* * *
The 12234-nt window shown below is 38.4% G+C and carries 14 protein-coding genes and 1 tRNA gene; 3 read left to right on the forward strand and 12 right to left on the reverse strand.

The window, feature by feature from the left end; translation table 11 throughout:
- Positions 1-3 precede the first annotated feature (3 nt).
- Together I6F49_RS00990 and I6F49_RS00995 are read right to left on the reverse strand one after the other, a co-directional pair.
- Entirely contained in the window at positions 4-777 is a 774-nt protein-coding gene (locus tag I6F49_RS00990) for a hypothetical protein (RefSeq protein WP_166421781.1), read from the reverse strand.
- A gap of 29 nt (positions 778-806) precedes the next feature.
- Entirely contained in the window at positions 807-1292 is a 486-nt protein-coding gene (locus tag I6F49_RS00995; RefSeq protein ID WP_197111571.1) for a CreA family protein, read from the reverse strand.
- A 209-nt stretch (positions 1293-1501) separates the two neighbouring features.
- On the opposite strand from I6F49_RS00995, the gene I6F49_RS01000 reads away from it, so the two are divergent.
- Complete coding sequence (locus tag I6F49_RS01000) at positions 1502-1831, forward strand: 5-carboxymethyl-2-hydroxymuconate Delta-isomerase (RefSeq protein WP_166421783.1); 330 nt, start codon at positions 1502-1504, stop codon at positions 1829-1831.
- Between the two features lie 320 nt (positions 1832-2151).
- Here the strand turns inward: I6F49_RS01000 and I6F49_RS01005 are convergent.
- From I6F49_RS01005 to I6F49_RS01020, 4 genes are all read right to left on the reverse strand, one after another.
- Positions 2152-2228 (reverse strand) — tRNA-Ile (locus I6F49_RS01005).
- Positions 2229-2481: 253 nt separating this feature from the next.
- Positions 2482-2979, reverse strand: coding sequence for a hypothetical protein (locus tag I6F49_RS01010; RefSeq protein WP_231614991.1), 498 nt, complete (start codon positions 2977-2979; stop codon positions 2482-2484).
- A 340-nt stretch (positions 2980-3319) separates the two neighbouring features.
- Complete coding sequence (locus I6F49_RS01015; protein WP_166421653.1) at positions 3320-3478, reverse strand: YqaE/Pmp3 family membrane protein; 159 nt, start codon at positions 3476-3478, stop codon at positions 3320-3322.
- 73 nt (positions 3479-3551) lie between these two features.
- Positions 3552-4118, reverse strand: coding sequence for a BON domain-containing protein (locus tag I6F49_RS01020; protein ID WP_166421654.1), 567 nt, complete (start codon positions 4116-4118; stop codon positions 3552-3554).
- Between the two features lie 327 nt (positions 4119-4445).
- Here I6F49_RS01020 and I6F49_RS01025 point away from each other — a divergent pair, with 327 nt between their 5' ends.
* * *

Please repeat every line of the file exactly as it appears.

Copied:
The 12234-nt window shown below is 38.4% G+C and carries 14 protein-coding genes and 1 tRNA gene; 3 read left to right on the forward strand and 12 right to left on the reverse strand.

The window, feature by feature from the left end; translation table 11 throughout:
- Positions 1-3 precede the first annotated feature (3 nt).
- Together I6F49_RS00990 and I6F49_RS00995 are read right to left on the reverse strand one after the other, a co-directional pair.
- Entirely contained in the window at positions 4-777 is a 774-nt protein-coding gene (locus tag I6F49_RS00990) for a hypothetical protein (RefSeq protein WP_166421781.1), read from the reverse strand.
- A gap of 29 nt (positions 778-806) precedes the next feature.
- Entirely contained in the window at positions 807-1292 is a 486-nt protein-coding gene (locus tag I6F49_RS00995; RefSeq protein ID WP_197111571.1) for a CreA family protein, read from the reverse strand.
- A 209-nt stretch (positions 1293-1501) separates the two neighbouring features.
- On the opposite strand from I6F49_RS00995, the gene I6F49_RS01000 reads away from it, so the two are divergent.
- Complete coding sequence (locus tag I6F49_RS01000) at positions 1502-1831, forward strand: 5-carboxymethyl-2-hydroxymuconate Delta-isomerase (RefSeq protein WP_166421783.1); 330 nt, start codon at positions 1502-1504, stop codon at positions 1829-1831.
- Between the two features lie 320 nt (positions 1832-2151).
- Here the strand turns inward: I6F49_RS01000 and I6F49_RS01005 are convergent.
- From I6F49_RS01005 to I6F49_RS01020, 4 genes are all read right to left on the reverse strand, one after another.
- Positions 2152-2228 (reverse strand) — tRNA-Ile (locus I6F49_RS01005).
- Positions 2229-2481: 253 nt separating this feature from the next.
- Positions 2482-2979, reverse strand: coding sequence for a hypothetical protein (locus tag I6F49_RS01010; RefSeq protein WP_231614991.1), 498 nt, complete (start codon positions 2977-2979; stop codon positions 2482-2484).
- A 340-nt stretch (positions 2980-3319) separates the two neighbouring features.
- Complete coding sequence (locus I6F49_RS01015; protein WP_166421653.1) at positions 3320-3478, reverse strand: YqaE/Pmp3 family membrane protein; 159 nt, start codon at positions 3476-3478, stop codon at positions 3320-3322.
- 73 nt (positions 3479-3551) lie between these two features.
- Positions 3552-4118, reverse strand: coding sequence for a BON domain-containing protein (locus tag I6F49_RS01020; protein ID WP_166421654.1), 567 nt, complete (start codon positions 4116-4118; stop codon positions 3552-3554).
- Between the two features lie 327 nt (positions 4119-4445).
- Here I6F49_RS01020 and I6F49_RS01025 point away from each other — a divergent pair, with 327 nt between their 5' ends.